It’s funny how the inter-connectivity of social media marketing can foster discussions and trains of thought that can have a direct impact on how you do business. For photography and photographers social media has been the game-changer when it comes to marketing and promoting work and services. It’s a powerful tool, no doubt, but if not careful the tool can begin to manage the craftsman rather than the other way around. Case-in-point: piracy and image licensing. This is why David Esrati’s (Dayton Ohio “websisteologist” who helped me discover the power of business blogging with WordPress) latest tip on a new WordPress plug-in caught my attention. It’s called Compfight and what it does is allow WordPress bloggers to search Flickr for stock photography based on keywords, however, the images selected are all listed as “creative commons” usage rights. Basically, instead of managed rights with licensing through the photographer the images can be legally posted on other sites and blogs with often the only requirement being a credit listing and link back to the originating photographer. To see it in use I’ve posted several of my own images within this blog entry using the Compfight plug-in. It works pretty well and the back links are included seamlessly.
The use of this plug-in immediately brings-up the argument for, or against, allowing creative commons for images posted by professional photographers. The argument against goes along the lines of “anyone who copies and re-posts images should be paying stock licensing fees” and that photographers who allow creative commons with attribution are “giving away their work for free.” However, I’m beginning to see the merits of the argument for creative commons, especially since Pro Photographer Trey Ratcliff lit a wildfire with his Google+ article on why he allows such widespread usage. Not only that, but he also advocates against the use of watermarking logos or copyrights on posted photographs. Another pro shooter who admire and follow, Scott Bourne with photofocus, soon picked-up on what Trey was getting at and followed suit.
Basically online images are going to be “pirated” and copied no matter what types of precautionary tactics are employed by the photographer. The reasoning behind of “just let them go” is that those individuals who copy and post to their Tumblr and Pinterest pages will never be worth tracking down and fighting in the legal arena and the usage is more often than not non-commercial and innocent. If the photographer is smart in how he or she prepares web-ready images, the photographs will be low-resolution JPEGs sized for looking nice onscreen and but when sent to a desktop printer quickly reveal the difference between web-ready and print quality. Custom export settings in image file management programs such as Lightroom and Aperture make it easy to manage appropriate versions, whether going up on Flickr and a blog or to a printer for a 30″x40″ on canvas. The additional argument is that the casual “lifter” is often not part of the photographer’s target market to begin with.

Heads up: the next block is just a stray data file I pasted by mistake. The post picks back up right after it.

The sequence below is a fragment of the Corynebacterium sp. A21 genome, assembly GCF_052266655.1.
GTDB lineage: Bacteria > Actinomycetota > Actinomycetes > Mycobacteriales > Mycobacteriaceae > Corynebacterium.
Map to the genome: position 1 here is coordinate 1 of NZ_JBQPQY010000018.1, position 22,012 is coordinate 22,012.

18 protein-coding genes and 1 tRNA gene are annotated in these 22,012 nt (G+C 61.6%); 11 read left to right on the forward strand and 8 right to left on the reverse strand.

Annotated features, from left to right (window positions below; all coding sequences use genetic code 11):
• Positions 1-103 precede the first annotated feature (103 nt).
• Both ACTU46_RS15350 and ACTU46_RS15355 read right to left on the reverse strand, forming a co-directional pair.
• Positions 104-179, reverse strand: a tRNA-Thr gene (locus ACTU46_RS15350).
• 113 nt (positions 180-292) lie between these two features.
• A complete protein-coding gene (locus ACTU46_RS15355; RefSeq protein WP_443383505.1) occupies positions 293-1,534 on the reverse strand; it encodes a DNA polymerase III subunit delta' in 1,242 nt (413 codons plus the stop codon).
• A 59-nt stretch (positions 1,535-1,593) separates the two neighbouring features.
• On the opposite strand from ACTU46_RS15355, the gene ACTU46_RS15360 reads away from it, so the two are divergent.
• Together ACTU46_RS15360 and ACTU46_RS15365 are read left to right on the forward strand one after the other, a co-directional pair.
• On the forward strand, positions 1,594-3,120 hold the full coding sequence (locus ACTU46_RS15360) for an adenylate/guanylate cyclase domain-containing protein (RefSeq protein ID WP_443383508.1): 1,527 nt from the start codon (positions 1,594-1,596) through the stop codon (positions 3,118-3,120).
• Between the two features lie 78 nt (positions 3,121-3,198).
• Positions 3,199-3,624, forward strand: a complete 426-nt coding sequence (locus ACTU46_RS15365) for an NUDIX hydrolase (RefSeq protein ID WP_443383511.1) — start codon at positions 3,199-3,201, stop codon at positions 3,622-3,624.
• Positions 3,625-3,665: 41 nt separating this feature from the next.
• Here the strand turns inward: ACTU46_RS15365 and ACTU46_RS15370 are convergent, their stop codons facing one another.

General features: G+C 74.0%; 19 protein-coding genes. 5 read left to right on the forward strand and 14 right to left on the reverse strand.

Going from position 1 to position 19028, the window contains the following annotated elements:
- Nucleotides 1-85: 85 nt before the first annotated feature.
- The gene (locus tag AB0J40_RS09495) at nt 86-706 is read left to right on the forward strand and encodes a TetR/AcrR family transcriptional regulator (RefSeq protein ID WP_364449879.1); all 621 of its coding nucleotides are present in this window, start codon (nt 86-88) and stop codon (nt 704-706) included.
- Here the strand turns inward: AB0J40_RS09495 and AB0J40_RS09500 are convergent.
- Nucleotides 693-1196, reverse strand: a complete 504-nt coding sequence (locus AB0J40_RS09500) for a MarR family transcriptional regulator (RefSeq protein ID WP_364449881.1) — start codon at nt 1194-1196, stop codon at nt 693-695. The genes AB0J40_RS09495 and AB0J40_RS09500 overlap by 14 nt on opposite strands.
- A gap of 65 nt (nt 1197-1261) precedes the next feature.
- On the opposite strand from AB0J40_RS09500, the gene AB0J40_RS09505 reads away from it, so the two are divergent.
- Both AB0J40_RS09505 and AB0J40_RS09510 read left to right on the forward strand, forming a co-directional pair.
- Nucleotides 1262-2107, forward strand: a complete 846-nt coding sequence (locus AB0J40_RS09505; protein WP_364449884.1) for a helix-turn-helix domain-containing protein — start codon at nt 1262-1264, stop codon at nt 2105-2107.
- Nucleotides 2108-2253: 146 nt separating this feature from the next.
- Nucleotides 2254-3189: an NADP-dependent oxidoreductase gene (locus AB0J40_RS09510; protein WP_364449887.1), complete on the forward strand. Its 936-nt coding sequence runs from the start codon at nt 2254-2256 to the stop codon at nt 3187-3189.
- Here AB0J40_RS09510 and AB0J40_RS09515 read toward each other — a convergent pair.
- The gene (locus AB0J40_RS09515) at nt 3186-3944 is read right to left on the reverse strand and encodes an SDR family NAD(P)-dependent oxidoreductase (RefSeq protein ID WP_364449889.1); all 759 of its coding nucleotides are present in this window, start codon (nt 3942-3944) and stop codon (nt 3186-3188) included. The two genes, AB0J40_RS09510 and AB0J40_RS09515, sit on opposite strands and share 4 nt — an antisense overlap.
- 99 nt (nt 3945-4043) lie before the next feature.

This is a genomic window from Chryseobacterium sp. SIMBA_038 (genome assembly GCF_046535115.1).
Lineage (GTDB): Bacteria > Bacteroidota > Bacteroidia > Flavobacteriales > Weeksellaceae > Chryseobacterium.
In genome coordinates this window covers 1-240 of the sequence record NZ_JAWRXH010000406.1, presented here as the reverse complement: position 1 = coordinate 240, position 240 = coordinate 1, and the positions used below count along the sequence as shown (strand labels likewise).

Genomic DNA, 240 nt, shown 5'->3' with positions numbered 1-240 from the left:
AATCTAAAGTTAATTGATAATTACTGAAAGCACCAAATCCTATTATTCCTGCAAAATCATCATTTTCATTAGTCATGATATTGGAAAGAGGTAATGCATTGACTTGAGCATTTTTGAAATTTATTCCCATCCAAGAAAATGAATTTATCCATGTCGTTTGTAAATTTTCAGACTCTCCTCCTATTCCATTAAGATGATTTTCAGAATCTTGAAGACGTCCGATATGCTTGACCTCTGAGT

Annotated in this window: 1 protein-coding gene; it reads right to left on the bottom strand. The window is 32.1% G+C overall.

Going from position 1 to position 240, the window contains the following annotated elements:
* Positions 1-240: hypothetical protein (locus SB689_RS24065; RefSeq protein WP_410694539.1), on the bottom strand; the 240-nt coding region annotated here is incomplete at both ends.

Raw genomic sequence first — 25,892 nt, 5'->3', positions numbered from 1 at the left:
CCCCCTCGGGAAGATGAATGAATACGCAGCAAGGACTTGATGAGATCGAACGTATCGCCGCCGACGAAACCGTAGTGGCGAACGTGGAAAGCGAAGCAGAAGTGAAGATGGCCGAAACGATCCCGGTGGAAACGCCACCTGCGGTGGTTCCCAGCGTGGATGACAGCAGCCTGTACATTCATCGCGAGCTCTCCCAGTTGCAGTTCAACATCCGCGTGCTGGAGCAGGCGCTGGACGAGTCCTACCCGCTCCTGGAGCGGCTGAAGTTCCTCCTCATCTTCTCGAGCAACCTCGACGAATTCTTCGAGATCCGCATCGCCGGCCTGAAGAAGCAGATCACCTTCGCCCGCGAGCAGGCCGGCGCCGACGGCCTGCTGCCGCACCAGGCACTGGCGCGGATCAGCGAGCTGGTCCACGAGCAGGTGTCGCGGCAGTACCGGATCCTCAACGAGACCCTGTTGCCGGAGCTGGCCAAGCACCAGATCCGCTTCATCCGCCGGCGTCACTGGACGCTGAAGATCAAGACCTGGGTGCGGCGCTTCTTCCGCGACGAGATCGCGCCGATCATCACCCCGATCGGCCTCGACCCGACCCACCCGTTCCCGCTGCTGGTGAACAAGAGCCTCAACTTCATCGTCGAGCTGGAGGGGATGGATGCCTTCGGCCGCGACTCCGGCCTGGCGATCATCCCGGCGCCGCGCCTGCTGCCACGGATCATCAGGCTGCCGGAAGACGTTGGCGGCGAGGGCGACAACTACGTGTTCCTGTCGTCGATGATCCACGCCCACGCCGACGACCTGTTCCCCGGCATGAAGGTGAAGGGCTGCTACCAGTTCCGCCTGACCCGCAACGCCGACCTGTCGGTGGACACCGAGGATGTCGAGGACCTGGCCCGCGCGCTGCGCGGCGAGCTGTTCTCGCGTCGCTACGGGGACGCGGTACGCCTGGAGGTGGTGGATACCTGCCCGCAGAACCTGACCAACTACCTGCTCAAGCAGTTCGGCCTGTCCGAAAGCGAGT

The paying clients are going to be the heavy-hitters who have it as their standard practice and policy to pay for stock photography that’s destined for editorial and/or advertising use. Granted there have been a few glaring exceptions but the vast majority go into the stock photography game knowing full well the rules and penalties. Sure they’ll often search Flickr but when they find what they are looking for they know best to contact the photographer directly and begin the negotiating process.
This is why I recently re-set the permission on my nearly 1,200 images posted to my Flickr page as “Creative Commons – Attribution, Noncommercial, No Derivative Works.” In a way I’m “letting them go” but with a “light line.” I’ve dramatically increased the potential for commercial/editorial reach and visibility with what in actuality is minimum risk. The one thing that I still do though is include my watermarked logo. For one thing I like my logo, thanks to the pro talent of April Sadowski @ AIBrean Studios. It conveys the message that these images are indeed the work of a professional and helps advertise my brand. When it comes down to it, isn’t that the primary purpose of social media MARKETING ?
Are my images on Tumblr and Pinterest ? Sure. All over, including my own Tumblr page “It’s All About the Light.” Heck, one of my images – a street scene I captured in midtown Manhattan back on June 2010 – has been re-blogged and “liked” on Tumblr over 4,000 times. Has there been advertising or editorial usage without my knowledge ? Nope. If there is I will find out, but almost all of those re-postings are from teenagers who’ve visited Times Square. Fun. No biggee. Let it go, because something much bigger may come back my way down the road.
Does this mean I can give away my photography for free ? Absolutely not. It’s merely a more evolved approach toward social media when it comes to professional photography and understanding the target customer, whether that be for fine art prints, stock licensing, workshops or assignment work. In fact I still link to my policy via my Flickr about page regarding requests for donations. Re-post one of my images to your personal blog or Pinterest page? No problem. But ask me to donate usage to promote your organization, product or service, when you are paying for other support services, and then I will be happy to negotiate fair and reasonable usage terms that we can all be happy with.
Choose your battles and practice good karma. Eventually it’s all good. You just need to be careful not to make it TOO good for the other guy.